How to Prepare the Soil for Turnip Planting

Now that spring is here, it’s time to prepare the soil for some turnip planting.  Turnips are tasty, flavorful and best of all, they’re easy to grow.

Hardy as these humble tubers are, they have specific soil requirements in order for them to thrive and produce sweet, delicious roots.

The Soil’s Texture and Composition

The soil you should use must be loose as this encourages good root development.  Turnips also like soil that drains well.  Although they need to be watered every day, soggy soil may cause their roots to rot.

Adding decomposed organic materials such as rotted leaves, compost and peat moss to the soil before starting to plant and at the end of each season will enhance the soil’s balance, nutrient and water holding capacity.

For new turnip beds, add about three to four inches of aged compost, working in until the soil’s texture becomes crumbly.  Do this regularly as organic materials tend to break down over time.

Avoid using fresh manure.  Turnips are not very keen on this because it brings up the nitrogen content of the soil making the roots taste too strong.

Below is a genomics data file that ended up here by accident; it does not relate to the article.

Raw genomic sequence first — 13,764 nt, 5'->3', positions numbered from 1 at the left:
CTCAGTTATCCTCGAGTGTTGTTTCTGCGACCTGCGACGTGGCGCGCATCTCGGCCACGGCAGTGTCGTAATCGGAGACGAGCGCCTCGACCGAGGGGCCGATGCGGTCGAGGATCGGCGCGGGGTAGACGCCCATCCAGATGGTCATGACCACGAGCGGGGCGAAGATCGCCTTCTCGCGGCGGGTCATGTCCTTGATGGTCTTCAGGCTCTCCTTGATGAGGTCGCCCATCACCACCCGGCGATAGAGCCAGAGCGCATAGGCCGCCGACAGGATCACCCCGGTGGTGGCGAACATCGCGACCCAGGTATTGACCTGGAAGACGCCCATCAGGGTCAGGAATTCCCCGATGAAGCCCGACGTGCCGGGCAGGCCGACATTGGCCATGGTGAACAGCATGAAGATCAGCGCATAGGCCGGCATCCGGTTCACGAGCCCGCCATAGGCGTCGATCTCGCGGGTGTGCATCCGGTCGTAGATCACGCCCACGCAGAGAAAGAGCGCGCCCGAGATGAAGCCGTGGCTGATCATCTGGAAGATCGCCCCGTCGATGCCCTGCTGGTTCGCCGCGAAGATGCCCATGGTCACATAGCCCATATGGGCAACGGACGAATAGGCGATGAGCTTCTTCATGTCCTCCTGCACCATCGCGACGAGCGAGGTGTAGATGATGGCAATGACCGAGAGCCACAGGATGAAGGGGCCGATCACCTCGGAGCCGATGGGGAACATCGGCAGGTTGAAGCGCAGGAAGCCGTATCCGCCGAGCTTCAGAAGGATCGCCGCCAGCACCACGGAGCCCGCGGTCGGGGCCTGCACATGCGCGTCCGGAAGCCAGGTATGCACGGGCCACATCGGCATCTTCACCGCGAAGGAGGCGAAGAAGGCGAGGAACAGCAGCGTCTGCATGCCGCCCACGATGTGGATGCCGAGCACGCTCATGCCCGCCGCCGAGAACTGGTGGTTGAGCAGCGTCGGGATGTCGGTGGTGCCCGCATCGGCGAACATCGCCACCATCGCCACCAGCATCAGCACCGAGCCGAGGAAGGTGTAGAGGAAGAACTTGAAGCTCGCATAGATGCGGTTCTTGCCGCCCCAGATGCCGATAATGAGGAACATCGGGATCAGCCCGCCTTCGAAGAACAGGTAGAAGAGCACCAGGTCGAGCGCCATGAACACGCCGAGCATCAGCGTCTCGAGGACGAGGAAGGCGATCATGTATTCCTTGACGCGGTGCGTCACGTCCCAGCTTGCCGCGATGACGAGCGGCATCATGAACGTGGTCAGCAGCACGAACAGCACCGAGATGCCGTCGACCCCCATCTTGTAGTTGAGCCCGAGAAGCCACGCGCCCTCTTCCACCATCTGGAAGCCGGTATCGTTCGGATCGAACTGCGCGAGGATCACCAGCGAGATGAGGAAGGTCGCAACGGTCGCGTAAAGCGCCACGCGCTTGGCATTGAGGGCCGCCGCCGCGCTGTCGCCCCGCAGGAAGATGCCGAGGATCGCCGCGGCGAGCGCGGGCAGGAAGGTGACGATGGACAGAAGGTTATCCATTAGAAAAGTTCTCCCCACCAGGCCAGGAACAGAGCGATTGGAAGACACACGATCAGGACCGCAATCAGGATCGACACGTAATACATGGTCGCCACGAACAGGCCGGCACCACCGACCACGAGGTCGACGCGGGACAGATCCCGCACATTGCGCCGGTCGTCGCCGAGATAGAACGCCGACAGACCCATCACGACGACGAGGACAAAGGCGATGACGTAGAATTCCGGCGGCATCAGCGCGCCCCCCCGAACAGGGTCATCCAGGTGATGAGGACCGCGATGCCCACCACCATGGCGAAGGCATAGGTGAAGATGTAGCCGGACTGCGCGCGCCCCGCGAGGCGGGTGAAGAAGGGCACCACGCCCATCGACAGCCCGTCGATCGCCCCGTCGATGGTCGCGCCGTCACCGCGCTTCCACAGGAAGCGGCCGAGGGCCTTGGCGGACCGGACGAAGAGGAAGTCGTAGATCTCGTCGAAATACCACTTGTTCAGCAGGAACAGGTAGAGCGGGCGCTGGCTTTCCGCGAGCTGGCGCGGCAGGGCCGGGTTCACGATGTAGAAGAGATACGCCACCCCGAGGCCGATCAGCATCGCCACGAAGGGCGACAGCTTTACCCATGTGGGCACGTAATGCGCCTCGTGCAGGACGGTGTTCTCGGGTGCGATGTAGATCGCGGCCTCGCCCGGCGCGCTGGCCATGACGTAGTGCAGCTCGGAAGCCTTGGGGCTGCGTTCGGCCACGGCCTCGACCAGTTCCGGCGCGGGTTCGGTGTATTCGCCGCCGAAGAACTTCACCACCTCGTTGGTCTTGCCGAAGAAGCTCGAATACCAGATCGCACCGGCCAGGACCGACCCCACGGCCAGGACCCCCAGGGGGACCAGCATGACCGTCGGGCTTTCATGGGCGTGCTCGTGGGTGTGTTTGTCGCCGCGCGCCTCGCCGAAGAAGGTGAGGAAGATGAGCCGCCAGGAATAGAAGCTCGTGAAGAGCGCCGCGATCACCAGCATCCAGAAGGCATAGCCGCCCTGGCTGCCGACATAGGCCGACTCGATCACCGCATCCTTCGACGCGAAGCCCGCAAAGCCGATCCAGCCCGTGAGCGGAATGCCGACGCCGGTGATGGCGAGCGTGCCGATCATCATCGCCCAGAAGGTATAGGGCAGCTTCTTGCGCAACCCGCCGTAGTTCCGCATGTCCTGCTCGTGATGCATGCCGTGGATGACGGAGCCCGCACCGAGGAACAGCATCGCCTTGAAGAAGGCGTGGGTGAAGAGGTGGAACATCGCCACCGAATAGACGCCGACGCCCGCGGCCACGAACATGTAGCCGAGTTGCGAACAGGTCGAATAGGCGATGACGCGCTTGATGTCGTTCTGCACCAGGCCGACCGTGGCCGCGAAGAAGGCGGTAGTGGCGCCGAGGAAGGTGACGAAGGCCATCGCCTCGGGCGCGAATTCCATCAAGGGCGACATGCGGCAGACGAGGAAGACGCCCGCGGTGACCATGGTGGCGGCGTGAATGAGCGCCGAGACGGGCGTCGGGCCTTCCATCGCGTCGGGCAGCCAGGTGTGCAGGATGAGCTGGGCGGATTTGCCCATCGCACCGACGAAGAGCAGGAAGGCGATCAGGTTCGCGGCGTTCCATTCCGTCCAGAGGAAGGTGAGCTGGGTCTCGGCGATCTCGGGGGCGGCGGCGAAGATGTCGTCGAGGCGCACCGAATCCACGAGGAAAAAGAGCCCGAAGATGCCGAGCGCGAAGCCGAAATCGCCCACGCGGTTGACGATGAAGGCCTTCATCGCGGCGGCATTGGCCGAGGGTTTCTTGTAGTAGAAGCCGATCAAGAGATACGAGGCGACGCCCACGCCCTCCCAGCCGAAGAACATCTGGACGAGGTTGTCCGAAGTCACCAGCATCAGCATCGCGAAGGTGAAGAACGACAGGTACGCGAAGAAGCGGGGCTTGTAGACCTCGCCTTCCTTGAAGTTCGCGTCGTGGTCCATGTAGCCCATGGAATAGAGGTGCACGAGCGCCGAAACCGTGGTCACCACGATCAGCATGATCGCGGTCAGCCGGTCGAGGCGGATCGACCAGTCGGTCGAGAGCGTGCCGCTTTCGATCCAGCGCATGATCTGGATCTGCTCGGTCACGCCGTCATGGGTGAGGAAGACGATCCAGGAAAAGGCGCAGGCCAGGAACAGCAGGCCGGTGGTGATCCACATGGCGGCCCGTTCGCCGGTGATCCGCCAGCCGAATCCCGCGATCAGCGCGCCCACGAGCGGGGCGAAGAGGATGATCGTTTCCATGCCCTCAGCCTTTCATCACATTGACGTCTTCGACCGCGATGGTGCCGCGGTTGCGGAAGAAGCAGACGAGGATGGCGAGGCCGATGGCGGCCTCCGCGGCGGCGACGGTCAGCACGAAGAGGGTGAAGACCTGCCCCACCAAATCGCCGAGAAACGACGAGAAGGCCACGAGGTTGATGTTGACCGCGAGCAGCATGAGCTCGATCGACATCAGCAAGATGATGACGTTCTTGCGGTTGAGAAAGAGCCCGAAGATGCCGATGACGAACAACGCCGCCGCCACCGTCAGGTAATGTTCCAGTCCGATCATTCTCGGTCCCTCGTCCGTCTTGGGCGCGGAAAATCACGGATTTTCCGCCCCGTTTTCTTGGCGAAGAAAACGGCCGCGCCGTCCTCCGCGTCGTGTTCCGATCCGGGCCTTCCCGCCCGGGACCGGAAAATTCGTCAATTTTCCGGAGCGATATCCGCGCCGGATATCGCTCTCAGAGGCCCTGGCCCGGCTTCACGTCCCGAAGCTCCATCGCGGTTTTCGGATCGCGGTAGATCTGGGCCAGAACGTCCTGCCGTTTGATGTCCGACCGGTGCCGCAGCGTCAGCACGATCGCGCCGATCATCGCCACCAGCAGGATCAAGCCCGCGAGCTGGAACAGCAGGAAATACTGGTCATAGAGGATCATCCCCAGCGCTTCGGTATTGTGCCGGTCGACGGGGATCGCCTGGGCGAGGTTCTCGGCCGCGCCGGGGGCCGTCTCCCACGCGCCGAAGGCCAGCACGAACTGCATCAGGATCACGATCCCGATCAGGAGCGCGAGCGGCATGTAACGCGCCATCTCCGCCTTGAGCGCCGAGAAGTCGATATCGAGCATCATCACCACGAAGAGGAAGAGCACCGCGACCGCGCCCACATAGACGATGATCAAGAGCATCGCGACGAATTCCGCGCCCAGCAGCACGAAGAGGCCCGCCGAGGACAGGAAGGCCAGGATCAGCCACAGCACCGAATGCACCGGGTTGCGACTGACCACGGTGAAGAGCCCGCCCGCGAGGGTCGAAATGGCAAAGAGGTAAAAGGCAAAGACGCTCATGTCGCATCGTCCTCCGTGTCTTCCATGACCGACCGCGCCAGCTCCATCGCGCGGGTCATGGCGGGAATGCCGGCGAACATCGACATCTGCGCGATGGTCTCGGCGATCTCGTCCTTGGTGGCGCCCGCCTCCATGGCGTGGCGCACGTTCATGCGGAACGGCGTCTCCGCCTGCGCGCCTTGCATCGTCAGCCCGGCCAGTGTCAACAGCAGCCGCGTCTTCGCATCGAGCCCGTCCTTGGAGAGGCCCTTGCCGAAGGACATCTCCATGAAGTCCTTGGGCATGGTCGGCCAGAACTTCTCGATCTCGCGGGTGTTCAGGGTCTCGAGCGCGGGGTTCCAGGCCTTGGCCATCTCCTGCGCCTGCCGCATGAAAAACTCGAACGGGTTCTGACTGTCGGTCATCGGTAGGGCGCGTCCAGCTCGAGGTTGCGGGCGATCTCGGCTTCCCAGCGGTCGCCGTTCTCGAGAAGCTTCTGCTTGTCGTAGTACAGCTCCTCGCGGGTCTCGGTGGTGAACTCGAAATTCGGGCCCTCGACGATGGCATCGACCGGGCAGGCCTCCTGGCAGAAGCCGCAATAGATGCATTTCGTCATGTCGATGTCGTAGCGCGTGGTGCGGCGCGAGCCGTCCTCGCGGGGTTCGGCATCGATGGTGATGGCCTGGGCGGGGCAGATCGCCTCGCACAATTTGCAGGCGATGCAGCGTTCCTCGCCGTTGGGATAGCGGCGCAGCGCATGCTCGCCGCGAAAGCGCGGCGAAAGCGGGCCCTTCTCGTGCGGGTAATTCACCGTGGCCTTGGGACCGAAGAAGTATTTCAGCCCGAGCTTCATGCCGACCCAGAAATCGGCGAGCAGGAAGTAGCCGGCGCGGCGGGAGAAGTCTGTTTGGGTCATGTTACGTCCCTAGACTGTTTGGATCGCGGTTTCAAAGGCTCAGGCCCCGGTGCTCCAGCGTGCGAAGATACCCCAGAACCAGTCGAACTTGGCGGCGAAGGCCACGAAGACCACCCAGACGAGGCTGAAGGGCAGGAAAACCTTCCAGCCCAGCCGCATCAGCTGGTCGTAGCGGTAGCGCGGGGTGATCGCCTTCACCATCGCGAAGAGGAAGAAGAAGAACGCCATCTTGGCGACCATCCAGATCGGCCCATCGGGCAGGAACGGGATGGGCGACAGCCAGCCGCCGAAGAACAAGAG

The Soil’s Acidity

Turnips grow even if the soil is slightly acidic.  To achieve optimum growth, prepare your soil to a pH level of 6 to 7.

If your soil has too much acid or alkaline, you can use different materials to neutralize its acidity.  Adding compost to whatever type of soil will help balance out its mineral and chemical content.  You may also add half a pound of lime for every ten square feet of soil.

If you have little space in your garden and the soil that you have is too rock hard and very compact, you can try building a raised bed with wood or cinder blocks as borders.

Add plenty of decomposed organic materials or planting mix to your plot.  You can also plant in containers, be it made of plastic, terra cotta or wood in whatever form or shape.

But it would be more practical to choose bigger containers to allow enough room for the roots to grow.

The same soil texture, component and acidity requirements apply whether you plant on the ground or in containers.  Fill your container with planting mix from your local garden supply center making sure that it has a loose texture.

Refrain from using yard soil because it will pack down over time and won’t drain efficiently.  It also won’t amply supply the roots with enough nutrients for the turnip to grow.